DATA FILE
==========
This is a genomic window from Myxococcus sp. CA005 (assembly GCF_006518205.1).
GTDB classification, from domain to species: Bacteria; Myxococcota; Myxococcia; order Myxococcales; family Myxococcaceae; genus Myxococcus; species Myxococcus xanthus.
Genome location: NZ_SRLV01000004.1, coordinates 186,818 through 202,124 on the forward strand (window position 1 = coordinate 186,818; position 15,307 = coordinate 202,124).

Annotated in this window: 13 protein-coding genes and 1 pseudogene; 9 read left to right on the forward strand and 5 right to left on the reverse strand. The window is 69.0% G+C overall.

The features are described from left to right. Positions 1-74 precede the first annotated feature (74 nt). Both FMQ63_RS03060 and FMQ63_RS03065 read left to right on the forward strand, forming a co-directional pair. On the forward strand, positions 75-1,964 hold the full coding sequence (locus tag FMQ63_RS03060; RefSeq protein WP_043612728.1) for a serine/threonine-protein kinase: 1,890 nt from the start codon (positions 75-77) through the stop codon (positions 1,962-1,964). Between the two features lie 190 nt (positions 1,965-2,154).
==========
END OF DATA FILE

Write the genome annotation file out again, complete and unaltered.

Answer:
This is a genomic window from Myxococcus sp. CA005 (assembly GCF_006518205.1).
GTDB classification, from domain to species: Bacteria; Myxococcota; Myxococcia; order Myxococcales; family Myxococcaceae; genus Myxococcus; species Myxococcus xanthus.
Genome location: NZ_SRLV01000004.1, coordinates 186,818 through 202,124 on the forward strand (window position 1 = coordinate 186,818; position 15,307 = coordinate 202,124).

Annotated in this window: 13 protein-coding genes and 1 pseudogene; 9 read left to right on the forward strand and 5 right to left on the reverse strand. The window is 69.0% G+C overall.

The features are described from left to right. Positions 1-74 precede the first annotated feature (74 nt). Both FMQ63_RS03060 and FMQ63_RS03065 read left to right on the forward strand, forming a co-directional pair. On the forward strand, positions 75-1,964 hold the full coding sequence (locus tag FMQ63_RS03060; RefSeq protein WP_043612728.1) for a serine/threonine-protein kinase: 1,890 nt from the start codon (positions 75-77) through the stop codon (positions 1,962-1,964). Between the two features lie 190 nt (positions 1,965-2,154).